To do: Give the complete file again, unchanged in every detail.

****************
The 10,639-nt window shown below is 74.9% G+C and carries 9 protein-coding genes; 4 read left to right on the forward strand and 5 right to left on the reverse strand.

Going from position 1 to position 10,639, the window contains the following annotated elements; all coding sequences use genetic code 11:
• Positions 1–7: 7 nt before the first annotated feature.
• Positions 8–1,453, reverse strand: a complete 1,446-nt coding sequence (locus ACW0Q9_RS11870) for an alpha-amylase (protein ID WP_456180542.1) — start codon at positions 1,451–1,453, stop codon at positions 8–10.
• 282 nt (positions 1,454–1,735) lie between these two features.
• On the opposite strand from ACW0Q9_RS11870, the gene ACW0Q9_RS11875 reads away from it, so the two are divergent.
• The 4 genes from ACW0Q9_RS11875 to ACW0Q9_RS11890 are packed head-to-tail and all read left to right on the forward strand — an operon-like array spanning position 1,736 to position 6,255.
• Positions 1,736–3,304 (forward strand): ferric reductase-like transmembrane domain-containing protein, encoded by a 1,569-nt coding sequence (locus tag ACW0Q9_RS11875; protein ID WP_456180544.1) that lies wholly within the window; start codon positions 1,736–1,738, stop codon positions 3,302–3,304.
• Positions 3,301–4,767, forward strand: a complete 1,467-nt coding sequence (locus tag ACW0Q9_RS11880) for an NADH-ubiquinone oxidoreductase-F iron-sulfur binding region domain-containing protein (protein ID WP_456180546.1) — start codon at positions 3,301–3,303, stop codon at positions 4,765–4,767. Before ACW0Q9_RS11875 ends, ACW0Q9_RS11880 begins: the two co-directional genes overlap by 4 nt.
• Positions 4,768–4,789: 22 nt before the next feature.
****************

The 10,639-nt window shown below is 74.9% G+C and carries 9 protein-coding genes; 4 read left to right on the forward strand and 5 right to left on the reverse strand.

Going from position 1 to position 10,639, the window contains the following annotated elements; all coding sequences use genetic code 11:
• Positions 1–7: 7 nt before the first annotated feature.
• Positions 8–1,453, reverse strand: a complete 1,446-nt coding sequence (locus ACW0Q9_RS11870) for an alpha-amylase (protein ID WP_456180542.1) — start codon at positions 1,451–1,453, stop codon at positions 8–10.
• 282 nt (positions 1,454–1,735) lie between these two features.
• On the opposite strand from ACW0Q9_RS11870, the gene ACW0Q9_RS11875 reads away from it, so the two are divergent.
• The 4 genes from ACW0Q9_RS11875 to ACW0Q9_RS11890 are packed head-to-tail and all read left to right on the forward strand — an operon-like array spanning position 1,736 to position 6,255.
• Positions 1,736–3,304 (forward strand): ferric reductase-like transmembrane domain-containing protein, encoded by a 1,569-nt coding sequence (locus tag ACW0Q9_RS11875; protein ID WP_456180544.1) that lies wholly within the window; start codon positions 1,736–1,738, stop codon positions 3,302–3,304.
• Positions 3,301–4,767, forward strand: a complete 1,467-nt coding sequence (locus tag ACW0Q9_RS11880) for an NADH-ubiquinone oxidoreductase-F iron-sulfur binding region domain-containing protein (protein ID WP_456180546.1) — start codon at positions 3,301–3,303, stop codon at positions 4,765–4,767. Before ACW0Q9_RS11875 ends, ACW0Q9_RS11880 begins: the two co-directional genes overlap by 4 nt.
• Positions 4,768–4,789: 22 nt before the next feature.